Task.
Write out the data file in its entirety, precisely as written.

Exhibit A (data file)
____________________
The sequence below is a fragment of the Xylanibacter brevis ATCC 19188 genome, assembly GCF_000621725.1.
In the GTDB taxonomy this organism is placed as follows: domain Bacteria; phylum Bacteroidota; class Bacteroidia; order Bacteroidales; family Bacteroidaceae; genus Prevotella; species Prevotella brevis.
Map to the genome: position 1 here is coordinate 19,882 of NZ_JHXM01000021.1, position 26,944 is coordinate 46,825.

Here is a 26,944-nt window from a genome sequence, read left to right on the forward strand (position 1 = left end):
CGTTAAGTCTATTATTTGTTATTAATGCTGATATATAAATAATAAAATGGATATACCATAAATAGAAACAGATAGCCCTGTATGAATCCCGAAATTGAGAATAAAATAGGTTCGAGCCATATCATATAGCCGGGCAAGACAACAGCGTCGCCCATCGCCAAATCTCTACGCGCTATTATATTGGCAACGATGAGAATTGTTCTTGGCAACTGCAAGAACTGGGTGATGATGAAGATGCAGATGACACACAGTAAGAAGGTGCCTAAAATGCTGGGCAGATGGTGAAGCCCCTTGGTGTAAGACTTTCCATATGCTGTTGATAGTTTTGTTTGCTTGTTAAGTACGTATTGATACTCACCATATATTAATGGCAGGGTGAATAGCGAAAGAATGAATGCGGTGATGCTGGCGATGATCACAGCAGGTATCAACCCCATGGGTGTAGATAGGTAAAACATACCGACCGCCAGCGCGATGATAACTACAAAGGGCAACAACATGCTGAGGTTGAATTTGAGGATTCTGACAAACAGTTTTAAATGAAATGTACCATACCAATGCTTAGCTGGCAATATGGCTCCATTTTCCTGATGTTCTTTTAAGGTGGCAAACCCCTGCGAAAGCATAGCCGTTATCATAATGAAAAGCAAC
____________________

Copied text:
The sequence below is a fragment of the Xylanibacter brevis ATCC 19188 genome, assembly GCF_000621725.1.
In the GTDB taxonomy this organism is placed as follows: domain Bacteria; phylum Bacteroidota; class Bacteroidia; order Bacteroidales; family Bacteroidaceae; genus Prevotella; species Prevotella brevis.
Map to the genome: position 1 here is coordinate 19,882 of NZ_JHXM01000021.1, position 26,944 is coordinate 46,825.

Here is a 26,944-nt window from a genome sequence, read left to right on the forward strand (position 1 = left end):
CGTTAAGTCTATTATTTGTTATTAATGCTGATATATAAATAATAAAATGGATATACCATAAATAGAAACAGATAGCCCTGTATGAATCCCGAAATTGAGAATAAAATAGGTTCGAGCCATATCATATAGCCGGGCAAGACAACAGCGTCGCCCATCGCCAAATCTCTACGCGCTATTATATTGGCAACGATGAGAATTGTTCTTGGCAACTGCAAGAACTGGGTGATGATGAAGATGCAGATGACACACAGTAAGAAGGTGCCTAAAATGCTGGGCAGATGGTGAAGCCCCTTGGTGTAAGACTTTCCATATGCTGTTGATAGTTTTGTTTGCTTGTTAAGTACGTATTGATACTCACCATATATTAATGGCAGGGTGAATAGCGAAAGAATGAATGCGGTGATGCTGGCGATGATCACAGCAGGTATCAACCCCATGGGTGTAGATAGGTAAAACATACCGACCGCCAGCGCGATGATAACTACAAAGGGCAACAACATGCTGAGGTTGAATTTGAGGATTCTGACAAACAGTTTTAAATGAAATGTACCATACCAATGCTTAGCTGGCAATATGGCTCCATTTTCCTGATGTTCTTTTAAGGTGGCAAACCCCTGCGAAAGCATAGCCGTTATCATAATGAAAAGCAAC